Serving tribals with love, gaining by the experience

Serving tribals with love, gaining by the experience

City volunteers come together for initiative

Tribals undergo the health check-up camp in Iruligara Colony. Paranjyothi (in white sari) who organised the camp.

A group of volunteers from the city recently joined hands to serve a unique community. The volunteers who included doctors, housewives and young professionals visited the Iruligara Colony, a tribal village. The volunteers cooked delicious meals for these tribals as part of the initiative.

Iruligara Colony is a tribal village situated in the midst of hills and forests about three km from Kanakapura town. The village has about 150 residents and 35 houses. However, the tribal village is deprived of any mode of public transportation despite the existence of a tar road. 

The initiative was a collaboration between Paranjyothi, founder of the Kusuma Jyothi Trust and the Seva 4 Smiles Cafe, a soup kitchen initiative aimed at making a difference to the lives of tribals.

"I had organised a health camp with the support of my friends who included a team of 15 doctors and 25 volunteers. The doctors included paediatricians, gynaecologists, dentists and ophthalmologists among others who screened the tribals for health problems and also provided treatment," said Paranjyothi, a social worker who has been serving the Iruligara community for the past four years.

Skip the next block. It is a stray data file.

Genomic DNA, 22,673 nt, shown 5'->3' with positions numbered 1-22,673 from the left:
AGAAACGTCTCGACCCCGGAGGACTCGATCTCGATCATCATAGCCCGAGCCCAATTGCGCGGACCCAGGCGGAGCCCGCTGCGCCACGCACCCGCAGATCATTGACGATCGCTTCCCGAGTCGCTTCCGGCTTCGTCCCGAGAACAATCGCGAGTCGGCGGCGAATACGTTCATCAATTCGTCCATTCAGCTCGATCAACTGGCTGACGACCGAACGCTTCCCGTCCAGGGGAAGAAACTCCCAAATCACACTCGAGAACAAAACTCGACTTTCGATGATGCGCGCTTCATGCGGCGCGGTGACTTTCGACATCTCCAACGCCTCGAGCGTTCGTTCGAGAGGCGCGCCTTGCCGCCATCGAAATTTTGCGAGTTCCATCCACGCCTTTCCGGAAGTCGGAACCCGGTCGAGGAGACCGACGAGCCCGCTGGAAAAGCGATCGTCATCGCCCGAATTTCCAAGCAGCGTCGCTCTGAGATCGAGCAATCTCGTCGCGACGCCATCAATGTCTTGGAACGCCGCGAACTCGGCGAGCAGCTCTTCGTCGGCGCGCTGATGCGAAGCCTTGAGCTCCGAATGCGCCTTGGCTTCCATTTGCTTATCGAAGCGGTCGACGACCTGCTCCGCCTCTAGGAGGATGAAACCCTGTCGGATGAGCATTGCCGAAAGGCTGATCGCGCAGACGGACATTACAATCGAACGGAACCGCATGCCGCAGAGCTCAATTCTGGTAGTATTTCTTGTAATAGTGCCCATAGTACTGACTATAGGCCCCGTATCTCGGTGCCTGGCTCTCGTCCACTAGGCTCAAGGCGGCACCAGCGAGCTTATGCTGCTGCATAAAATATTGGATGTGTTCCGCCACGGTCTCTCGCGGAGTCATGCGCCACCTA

Hearing about Paranjyothi's dedication towards uplifting the lives of these tribals, Tharanath Gajendra, the founder of Seva 4 Smiles Cafe, offered to be part of her initiative by volunteering to cook meals for the tribal community with the help of his team of volunteers. Each of the tribal members was personally invited by the volunteers who visited their homes along with local children. 

"It was an incredibly moving experience to serve a community. We cooked with our hands and our hearts. We did not have the required infrastructure but we managed to set up a kitchen with whatever we had. We were also supported by the Asha workers," said Gajendra.

Speaking of the Iruligara tribals, Paranjyothi says, "The tribals belong to low-income backgrounds and collect herbs from the forests for a living. There is a government school where the children study till Class 5 following which they have to drop out due to lack of transportation and the need to support the family. However, the knowledge and awareness of these tribal children are at par with the city's kids owing to the dedication of the teachers of the school."

"It was a beautiful experience. A moving experience was when an elderly man walked in with a stick. We served him to his heart's content and he also packed some for his son at home who was unwell," said Rashmi Bhat, a volunteer.

"There were smiles everywhere. Seeing the innocent faces of children brimming with excitement and happiness on the faces of the tribals made our day," added Tharanath.